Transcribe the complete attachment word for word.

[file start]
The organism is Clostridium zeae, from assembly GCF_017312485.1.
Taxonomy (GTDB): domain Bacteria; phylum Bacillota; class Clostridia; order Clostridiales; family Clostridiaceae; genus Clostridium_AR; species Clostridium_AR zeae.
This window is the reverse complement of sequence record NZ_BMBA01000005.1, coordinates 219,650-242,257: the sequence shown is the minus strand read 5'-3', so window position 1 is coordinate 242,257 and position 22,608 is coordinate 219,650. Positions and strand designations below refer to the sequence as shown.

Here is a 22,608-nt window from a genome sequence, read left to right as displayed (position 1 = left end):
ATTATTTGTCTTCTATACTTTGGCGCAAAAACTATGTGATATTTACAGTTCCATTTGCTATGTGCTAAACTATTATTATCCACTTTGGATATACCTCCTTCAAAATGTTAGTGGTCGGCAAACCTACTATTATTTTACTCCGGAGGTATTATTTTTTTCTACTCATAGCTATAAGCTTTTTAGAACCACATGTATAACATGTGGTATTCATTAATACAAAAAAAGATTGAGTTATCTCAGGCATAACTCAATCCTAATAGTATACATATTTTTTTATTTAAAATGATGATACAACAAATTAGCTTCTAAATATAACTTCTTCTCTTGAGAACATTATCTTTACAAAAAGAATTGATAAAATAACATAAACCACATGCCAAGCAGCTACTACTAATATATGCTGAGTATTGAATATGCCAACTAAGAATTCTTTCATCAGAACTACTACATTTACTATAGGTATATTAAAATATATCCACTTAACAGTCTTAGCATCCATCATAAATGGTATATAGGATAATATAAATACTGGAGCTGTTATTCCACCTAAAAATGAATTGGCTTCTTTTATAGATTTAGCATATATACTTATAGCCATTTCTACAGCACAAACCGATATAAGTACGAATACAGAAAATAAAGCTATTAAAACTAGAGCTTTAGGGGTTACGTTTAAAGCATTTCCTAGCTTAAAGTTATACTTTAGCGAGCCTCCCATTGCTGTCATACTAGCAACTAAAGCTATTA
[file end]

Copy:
The organism is Clostridium zeae, from assembly GCF_017312485.1.
Taxonomy (GTDB): domain Bacteria; phylum Bacillota; class Clostridia; order Clostridiales; family Clostridiaceae; genus Clostridium_AR; species Clostridium_AR zeae.
This window is the reverse complement of sequence record NZ_BMBA01000005.1, coordinates 219,650-242,257: the sequence shown is the minus strand read 5'-3', so window position 1 is coordinate 242,257 and position 22,608 is coordinate 219,650. Positions and strand designations below refer to the sequence as shown.

Here is a 22,608-nt window from a genome sequence, read left to right as displayed (position 1 = left end):
ATTATTTGTCTTCTATACTTTGGCGCAAAAACTATGTGATATTTACAGTTCCATTTGCTATGTGCTAAACTATTATTATCCACTTTGGATATACCTCCTTCAAAATGTTAGTGGTCGGCAAACCTACTATTATTTTACTCCGGAGGTATTATTTTTTTCTACTCATAGCTATAAGCTTTTTAGAACCACATGTATAACATGTGGTATTCATTAATACAAAAAAAGATTGAGTTATCTCAGGCATAACTCAATCCTAATAGTATACATATTTTTTTATTTAAAATGATGATACAACAAATTAGCTTCTAAATATAACTTCTTCTCTTGAGAACATTATCTTTACAAAAAGAATTGATAAAATAACATAAACCACATGCCAAGCAGCTACTACTAATATATGCTGAGTATTGAATATGCCAACTAAGAATTCTTTCATCAGAACTACTACATTTACTATAGGTATATTAAAATATATCCACTTAACAGTCTTAGCATCCATCATAAATGGTATATAGGATAATATAAATACTGGAGCTGTTATTCCACCTAAAAATGAATTGGCTTCTTTTATAGATTTAGCATATATACTTATAGCCATTTCTACAGCACAAACCGATATAAGTACGAATACAGAAAATAAAGCTATTAAAACTAGAGCTTTAGGGGTTACGTTTAAAGCATTTCCTAGCTTAAAGTTATACTTTAGCGAGCCTCCCATTGCTGTCATACTAGCAACTAAAGCTATTA